But, generally - It was great.
- A lovely creature.
We'll move on to the Longneck Loon, by Melissa and Ben.
So, all around, this was very impressive.
- Yeah.
- What really made it realistic was its movement, which is what the challenge was about.
Ben did that great head, and the great feet with those the foot locks were really impress and you really noticed.
It was so subtle because it made it look real.
Sometimes the things that you spend the most time on are kind of invisible because, well, that's how a leg works.
You don't realize how hard it is to do that.
- It was gorgeous.
- It looked nice.
It looked organic.
Melissa said she did the neck.
To me, the neck is the first thing you saw when they came out, and it was beautiful.
And the feathers, when the lights came on - I was shocked.
- And it was just foam? - Exactly.
- I was shocked.
- Yeah.
- I think we all were like That was like going to Disneyland and realizing Mr.
Toad is a cut-out or something.
You realize, "that's just plywood.
" No, I mean, it really worked.
It's gorgeous, just beautiful, the way they looked and the way they read on camera.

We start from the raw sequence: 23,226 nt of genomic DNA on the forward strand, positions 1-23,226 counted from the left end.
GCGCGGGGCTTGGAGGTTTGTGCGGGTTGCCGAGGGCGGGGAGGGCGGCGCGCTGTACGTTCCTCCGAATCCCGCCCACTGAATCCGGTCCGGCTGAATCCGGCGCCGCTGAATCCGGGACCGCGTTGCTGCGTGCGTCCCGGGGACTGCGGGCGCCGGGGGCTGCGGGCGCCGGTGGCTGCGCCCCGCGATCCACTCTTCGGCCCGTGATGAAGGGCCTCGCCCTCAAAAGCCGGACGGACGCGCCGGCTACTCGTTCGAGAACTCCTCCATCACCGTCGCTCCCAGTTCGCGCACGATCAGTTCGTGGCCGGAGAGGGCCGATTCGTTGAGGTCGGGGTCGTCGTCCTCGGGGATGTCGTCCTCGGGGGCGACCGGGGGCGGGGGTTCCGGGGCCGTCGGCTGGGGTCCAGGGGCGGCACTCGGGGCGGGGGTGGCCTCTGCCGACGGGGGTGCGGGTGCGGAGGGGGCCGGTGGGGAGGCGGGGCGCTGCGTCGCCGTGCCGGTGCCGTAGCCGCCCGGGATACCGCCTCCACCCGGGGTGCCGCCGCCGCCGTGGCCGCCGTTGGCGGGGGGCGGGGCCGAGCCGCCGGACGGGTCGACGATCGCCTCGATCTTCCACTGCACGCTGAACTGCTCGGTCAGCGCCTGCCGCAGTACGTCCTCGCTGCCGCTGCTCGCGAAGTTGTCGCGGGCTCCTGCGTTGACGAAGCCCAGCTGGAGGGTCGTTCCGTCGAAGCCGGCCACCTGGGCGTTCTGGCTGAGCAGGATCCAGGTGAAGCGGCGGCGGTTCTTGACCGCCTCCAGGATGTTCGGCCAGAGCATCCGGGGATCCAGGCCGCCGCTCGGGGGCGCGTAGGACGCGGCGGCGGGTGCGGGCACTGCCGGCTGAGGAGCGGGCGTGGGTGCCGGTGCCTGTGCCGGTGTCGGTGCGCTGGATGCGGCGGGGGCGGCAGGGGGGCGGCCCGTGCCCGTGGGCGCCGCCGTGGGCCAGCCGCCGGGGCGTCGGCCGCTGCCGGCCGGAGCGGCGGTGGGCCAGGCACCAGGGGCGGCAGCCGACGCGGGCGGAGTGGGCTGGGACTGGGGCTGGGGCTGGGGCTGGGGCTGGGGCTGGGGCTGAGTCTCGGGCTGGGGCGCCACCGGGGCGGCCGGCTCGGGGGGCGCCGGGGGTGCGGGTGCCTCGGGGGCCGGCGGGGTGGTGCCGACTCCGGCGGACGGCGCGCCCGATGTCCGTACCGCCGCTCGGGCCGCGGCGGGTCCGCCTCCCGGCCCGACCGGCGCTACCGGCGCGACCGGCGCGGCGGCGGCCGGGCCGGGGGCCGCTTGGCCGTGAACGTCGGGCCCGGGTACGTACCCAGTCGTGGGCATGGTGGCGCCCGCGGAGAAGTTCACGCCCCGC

I think some of Ben's choices at the front end really helped ensure success.
But when they tell me that the wings weren't working, and at the last minute, they had to come up with a plan, and that it was Melissa's plan, and then ended up being almost the most impactful part of the creature.
Without any backstory, knowing she designed those wings, I think, is amazing, 'cause I think that's such an amazing knowledge of what you can get away with, which is most of this business.
Let's move on to Lex and Jake, Tiny.
They went big.
I mean, I appreciate that.
Like, "we're going to make a dinosaur in three days.
" There were moments when I saw that, and I was like, "wow, that looks like a dinosaur from Avatar.
" - Yeah.
- The paint job and that skin texture blew me away.
I was like, "that's really clever.
" I don't think I would have thought of taking, basically, a wrinkly, furry texture and painting it, 'cause just on the black light I thought it looked amazing.
And the tail was beautiful.
- I love that tail.
- The tail was great.
It was very fluid.
It was nice.
That was my favorite part.
The tail was the most impressive, and it had all of that movement just by itself.
But then it just there were issues with the The legs were out of proportion, and the movement just totally distracted you from the overall design.
Why would you have the legs stick out kind of like a lego dinosaur or something? That's a tough nut to crack, having all four legs moving at once.
Lex was basically taking credit for the leg structure, which, to me, is the biggest problem.
- Jake sculpted the head.
- Yeah.
I'm a little concerned that they took all that time sculpting a head.
I don't know how long it took Jake to sculpt a head, but he sculpted a realistic dinosaur head while they didn't have a plan.
The concept was probably too ambitious.
Yeah, bit off a bit more than they could chew.